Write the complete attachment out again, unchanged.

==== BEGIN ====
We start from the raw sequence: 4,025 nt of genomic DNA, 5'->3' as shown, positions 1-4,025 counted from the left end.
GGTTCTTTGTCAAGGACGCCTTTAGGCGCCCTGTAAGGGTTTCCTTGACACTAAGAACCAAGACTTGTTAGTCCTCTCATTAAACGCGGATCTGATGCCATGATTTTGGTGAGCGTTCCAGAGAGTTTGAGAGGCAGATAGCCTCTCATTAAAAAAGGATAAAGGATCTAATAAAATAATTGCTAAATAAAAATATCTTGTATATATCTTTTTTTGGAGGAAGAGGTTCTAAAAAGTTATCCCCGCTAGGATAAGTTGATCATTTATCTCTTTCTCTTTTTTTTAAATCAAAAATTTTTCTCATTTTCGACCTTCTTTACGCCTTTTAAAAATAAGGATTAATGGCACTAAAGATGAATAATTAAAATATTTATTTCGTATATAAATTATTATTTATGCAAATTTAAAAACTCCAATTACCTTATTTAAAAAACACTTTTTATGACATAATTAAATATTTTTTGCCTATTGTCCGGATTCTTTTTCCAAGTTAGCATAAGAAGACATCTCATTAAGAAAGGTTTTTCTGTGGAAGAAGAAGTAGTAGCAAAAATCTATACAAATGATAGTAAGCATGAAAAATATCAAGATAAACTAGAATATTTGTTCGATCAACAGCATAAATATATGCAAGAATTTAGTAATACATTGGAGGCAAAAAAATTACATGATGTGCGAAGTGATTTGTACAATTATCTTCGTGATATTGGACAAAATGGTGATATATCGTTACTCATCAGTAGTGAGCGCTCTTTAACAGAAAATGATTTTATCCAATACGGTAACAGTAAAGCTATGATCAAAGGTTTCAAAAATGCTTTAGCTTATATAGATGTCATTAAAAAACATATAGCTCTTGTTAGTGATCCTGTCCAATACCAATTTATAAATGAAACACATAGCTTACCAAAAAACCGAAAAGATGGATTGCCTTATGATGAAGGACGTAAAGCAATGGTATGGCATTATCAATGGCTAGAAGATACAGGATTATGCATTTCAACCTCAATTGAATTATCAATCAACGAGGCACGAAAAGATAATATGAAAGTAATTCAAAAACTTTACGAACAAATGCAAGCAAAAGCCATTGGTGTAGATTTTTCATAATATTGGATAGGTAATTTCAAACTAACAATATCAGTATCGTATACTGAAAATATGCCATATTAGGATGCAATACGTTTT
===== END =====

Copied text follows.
We start from the raw sequence: 4,025 nt of genomic DNA, 5'->3' as shown, positions 1-4,025 counted from the left end.
GGTTCTTTGTCAAGGACGCCTTTAGGCGCCCTGTAAGGGTTTCCTTGACACTAAGAACCAAGACTTGTTAGTCCTCTCATTAAACGCGGATCTGATGCCATGATTTTGGTGAGCGTTCCAGAGAGTTTGAGAGGCAGATAGCCTCTCATTAAAAAAGGATAAAGGATCTAATAAAATAATTGCTAAATAAAAATATCTTGTATATATCTTTTTTTGGAGGAAGAGGTTCTAAAAAGTTATCCCCGCTAGGATAAGTTGATCATTTATCTCTTTCTCTTTTTTTTAAATCAAAAATTTTTCTCATTTTCGACCTTCTTTACGCCTTTTAAAAATAAGGATTAATGGCACTAAAGATGAATAATTAAAATATTTATTTCGTATATAAATTATTATTTATGCAAATTTAAAAACTCCAATTACCTTATTTAAAAAACACTTTTTATGACATAATTAAATATTTTTTGCCTATTGTCCGGATTCTTTTTCCAAGTTAGCATAAGAAGACATCTCATTAAGAAAGGTTTTTCTGTGGAAGAAGAAGTAGTAGCAAAAATCTATACAAATGATAGTAAGCATGAAAAATATCAAGATAAACTAGAATATTTGTTCGATCAACAGCATAAATATATGCAAGAATTTAGTAATACATTGGAGGCAAAAAAATTACATGATGTGCGAAGTGATTTGTACAATTATCTTCGTGATATTGGACAAAATGGTGATATATCGTTACTCATCAGTAGTGAGCGCTCTTTAACAGAAAATGATTTTATCCAATACGGTAACAGTAAAGCTATGATCAAAGGTTTCAAAAATGCTTTAGCTTATATAGATGTCATTAAAAAACATATAGCTCTTGTTAGTGATCCTGTCCAATACCAATTTATAAATGAAACACATAGCTTACCAAAAAACCGAAAAGATGGATTGCCTTATGATGAAGGACGTAAAGCAATGGTATGGCATTATCAATGGCTAGAAGATACAGGATTATGCATTTCAACCTCAATTGAATTATCAATCAACGAGGCACGAAAAGATAATATGAAAGTAATTCAAAAACTTTACGAACAAATGCAAGCAAAAGCCATTGGTGTAGATTTTTCATAATATTGGATAGGTAATTTCAAACTAACAATATCAGTATCGTATACTGAAAATATGCCATATTAGGATGCAATACGTTTT